Doctor Who Tipped Off SAC Manager Wasn't Conspicuous About His Wealth Except When He Was Telling Strangers On Planes About All The Fancy Hotels And Limo Rides Insider Trading Afforded Him

As you may have heard, in addition to the salary he was paid by the University of Michigan, Dr. Sidney Gilman made about $100,000/year through his side-gig advising "a wide network of Wall Street traders."  That network included included Mathew Martoma, recently charged with running “the most lucrative insider trading scheme ever,” based on the information he received from Gilman, who made it a habit of leaking highly confidential information to the former SAC Capital employee. While most people that engage in fraud can't help but spend their ill-gotten gains in a flashy way that attracts unwanted attention (expensive cars, private jets, chinchilla fur coats) the Times reports that Sid Gilman's supplementary income "was not readily apparent in his lifestyle in Michigan." For instance, no second home and no bragging to his colleagues about his life on Wall Street. Still, on at least one occasion, the doctor couldn't help but let the underage girl sitting next to him on a flight home know that she was in the presence of a BSD.
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As you may have heard, in addition to the salary he was paid by the University of Michigan, Dr. Sidney Gilman made about $100,000/year through his side-gig advising "a wide network of Wall Street traders." That network included included Mathew Martoma, recently charged with running “the most lucrative insider trading scheme ever,” based on the information he received from Gilman, who made it a habit of leaking highly confidential drug trial data to the former SAC Capital employee. While most people that engage in fraud can't help but spend their ill-gotten gains in a flashy way that attracts unwanted attention (expensive cars, private jets, chinchilla fur coats) the Times reports that Sid Gilman's supplementary income "was not readily apparent in his lifestyle in Michigan." For instance, no second home and no bragging to his colleagues about his life on Wall Street. Still, on at least one occasion, the doctor couldn't help but let his seatmate on a flight home know that she was in the presence of a BSD.

...[Gilman] was willing to share a glimpse of his lifestyle with [a stranger] whom he sat next to on a flight from New York to Michigan a few months ago, telling her how his Alzheimer’s research allowed him to enjoy fine hotels in New York and limousine rides to the airport. “I wouldn’t say he was egotistical because he didn’t come across as obnoxious, but he definitely mentioned the kind of lifestyle that he had,” said [the woman], who had been upgraded to first class.

So many things to love about this. To name a few:

* Did the Times reporters somehow find this person on their own or did she read about Gilman's woes in the paper and take it upon herself to get in touch?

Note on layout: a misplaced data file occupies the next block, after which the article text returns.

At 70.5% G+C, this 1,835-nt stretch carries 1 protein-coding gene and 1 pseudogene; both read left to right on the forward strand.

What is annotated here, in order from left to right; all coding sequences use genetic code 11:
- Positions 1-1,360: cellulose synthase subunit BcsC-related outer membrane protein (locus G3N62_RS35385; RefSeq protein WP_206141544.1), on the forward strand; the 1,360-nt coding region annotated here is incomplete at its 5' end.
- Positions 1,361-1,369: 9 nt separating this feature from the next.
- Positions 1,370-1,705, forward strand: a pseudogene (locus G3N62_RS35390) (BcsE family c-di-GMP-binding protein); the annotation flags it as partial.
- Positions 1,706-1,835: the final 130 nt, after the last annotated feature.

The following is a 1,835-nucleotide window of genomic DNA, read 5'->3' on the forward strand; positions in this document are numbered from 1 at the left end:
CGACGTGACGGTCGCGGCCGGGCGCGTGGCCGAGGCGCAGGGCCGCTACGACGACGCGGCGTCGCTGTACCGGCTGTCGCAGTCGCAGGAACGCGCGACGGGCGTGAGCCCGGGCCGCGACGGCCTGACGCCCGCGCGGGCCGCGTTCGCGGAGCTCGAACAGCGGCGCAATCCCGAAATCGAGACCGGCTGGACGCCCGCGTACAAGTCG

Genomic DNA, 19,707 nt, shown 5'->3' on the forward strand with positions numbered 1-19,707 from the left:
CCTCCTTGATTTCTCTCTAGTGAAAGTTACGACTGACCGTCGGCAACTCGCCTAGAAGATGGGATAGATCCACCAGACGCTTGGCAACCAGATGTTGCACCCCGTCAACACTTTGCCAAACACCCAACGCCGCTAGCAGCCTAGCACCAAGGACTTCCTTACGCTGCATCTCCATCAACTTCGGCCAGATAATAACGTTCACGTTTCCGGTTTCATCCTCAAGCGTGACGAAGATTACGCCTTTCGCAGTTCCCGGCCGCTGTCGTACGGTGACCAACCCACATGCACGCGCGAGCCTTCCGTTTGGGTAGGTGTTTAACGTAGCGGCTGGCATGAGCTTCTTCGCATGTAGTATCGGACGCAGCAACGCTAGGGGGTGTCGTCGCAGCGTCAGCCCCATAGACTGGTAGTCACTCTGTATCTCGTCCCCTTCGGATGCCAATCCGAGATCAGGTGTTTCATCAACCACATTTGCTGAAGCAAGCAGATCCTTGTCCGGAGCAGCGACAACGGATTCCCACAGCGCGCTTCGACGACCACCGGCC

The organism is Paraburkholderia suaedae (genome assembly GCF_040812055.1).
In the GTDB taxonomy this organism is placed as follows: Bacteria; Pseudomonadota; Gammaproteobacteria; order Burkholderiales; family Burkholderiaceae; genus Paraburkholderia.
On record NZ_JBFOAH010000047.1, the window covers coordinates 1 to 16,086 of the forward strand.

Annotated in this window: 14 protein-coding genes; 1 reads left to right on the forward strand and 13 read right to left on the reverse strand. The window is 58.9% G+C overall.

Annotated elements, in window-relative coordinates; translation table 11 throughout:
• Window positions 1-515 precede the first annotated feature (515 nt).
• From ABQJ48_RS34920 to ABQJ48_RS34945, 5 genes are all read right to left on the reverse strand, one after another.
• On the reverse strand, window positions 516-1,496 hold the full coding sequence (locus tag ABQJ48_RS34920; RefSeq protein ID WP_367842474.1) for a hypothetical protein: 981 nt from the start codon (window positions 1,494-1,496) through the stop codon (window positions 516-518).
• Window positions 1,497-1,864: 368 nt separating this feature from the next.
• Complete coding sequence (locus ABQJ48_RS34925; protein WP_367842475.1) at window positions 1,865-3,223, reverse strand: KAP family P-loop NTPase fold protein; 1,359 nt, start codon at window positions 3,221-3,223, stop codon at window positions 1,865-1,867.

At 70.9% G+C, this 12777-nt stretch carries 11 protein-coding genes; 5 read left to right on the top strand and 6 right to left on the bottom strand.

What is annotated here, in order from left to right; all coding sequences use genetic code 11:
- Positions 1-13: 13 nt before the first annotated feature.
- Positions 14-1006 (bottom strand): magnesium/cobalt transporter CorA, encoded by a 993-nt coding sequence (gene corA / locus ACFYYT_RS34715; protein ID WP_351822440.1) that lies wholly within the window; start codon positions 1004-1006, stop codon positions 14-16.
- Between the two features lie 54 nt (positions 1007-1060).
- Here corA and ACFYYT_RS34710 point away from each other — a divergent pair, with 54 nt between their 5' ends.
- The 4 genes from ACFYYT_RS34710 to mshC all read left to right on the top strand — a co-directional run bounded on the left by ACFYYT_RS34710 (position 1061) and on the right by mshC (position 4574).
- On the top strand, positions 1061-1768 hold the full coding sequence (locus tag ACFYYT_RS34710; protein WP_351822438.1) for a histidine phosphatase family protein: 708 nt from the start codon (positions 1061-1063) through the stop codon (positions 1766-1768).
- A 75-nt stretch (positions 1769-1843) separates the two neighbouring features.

* Most people mean regular town car when they say "limo" and would be mortified to pull up to the airport in an actual stretch limousine. And yet, for some reason, I assume that's what Gilman was referring to and on at least one occasional stuck his head and torso out of the sunroof to take in the sights in style.

* I love that he was all, "I stay in hotels with deluxe mini-bars, gigantic marble tubs, chocolates with turn-down service, THE WORKS." To that end, odds he stuffed his carry-on with the complimentary toiletries and stole at least a couple robes during his various trips? Pretty high, right? And if our instincts are correct about that, odds he gets to keep them as part of his non-prosecution agreement? And that during his meeting with Feds, he waited 'til the last second to be like, "Um, just one more thing I forgot to mention...I have six or seven terry-cloth dressing gowns that accidentally got packed in my bag the last time I was in NYC...does this cover those?"

Quiet Doctor, Lavish Insider: A Parallel Life [NYT]

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Preet Bharara: University Of Michigan Doctor Financially Compensated For Leaking Confidential Drug Trial Data To Former SAC Trader Just An Innocent Pawn In Big Bad Hedge Fund's Game

As you may have heard, earlier today, Mathew Martoma, a former portfolio manager in SAC Capital's CR Intrinsic unit, was charged with allegedly running “the most lucrative insider trading scheme ever," netting $276 million for the fund. He did so based on information that was given to him by Sid Gilman, a University of Michigan neurologist and chair of a "safety-monitoring committee that oversaw a clinical trial by Wyeth LLC and Elan Corp.  into whether the drug bapineuzumab, or bapi, was safe for patients with mild-to-moderate Alzheimer’s disease." Over an 18-month period, Gilman and Martoma met 42 times, in addition to emailing and chatting over the phone. For example:

Things Could Be A LOT Better At SAC Capital Right Now

Back in October, we detailed a list of things that, if you are the hedge fund manager who goes by the name Steven A. Cohen, you really don't want to hear first thing in the morning. They included: “The fleeces are on back order”; “Your ex-wife is in the lobby”; “There’s a photographer here who said he’s been authorized to shoot you wearing a king’s robe and crown for a set of playing cards”; “You’ve been outmaneuvered for the Toledo Mud Hens. But I hear the Binghamton Mets may be available.” Today we must update that list to include another thing, perhaps THE thing,* that people delivering news to Cohen don't want to relay. Paraphrasing but any variants on: "Mr. Cohen, we've received a Wells notice and by the way, they're considering naming you personally."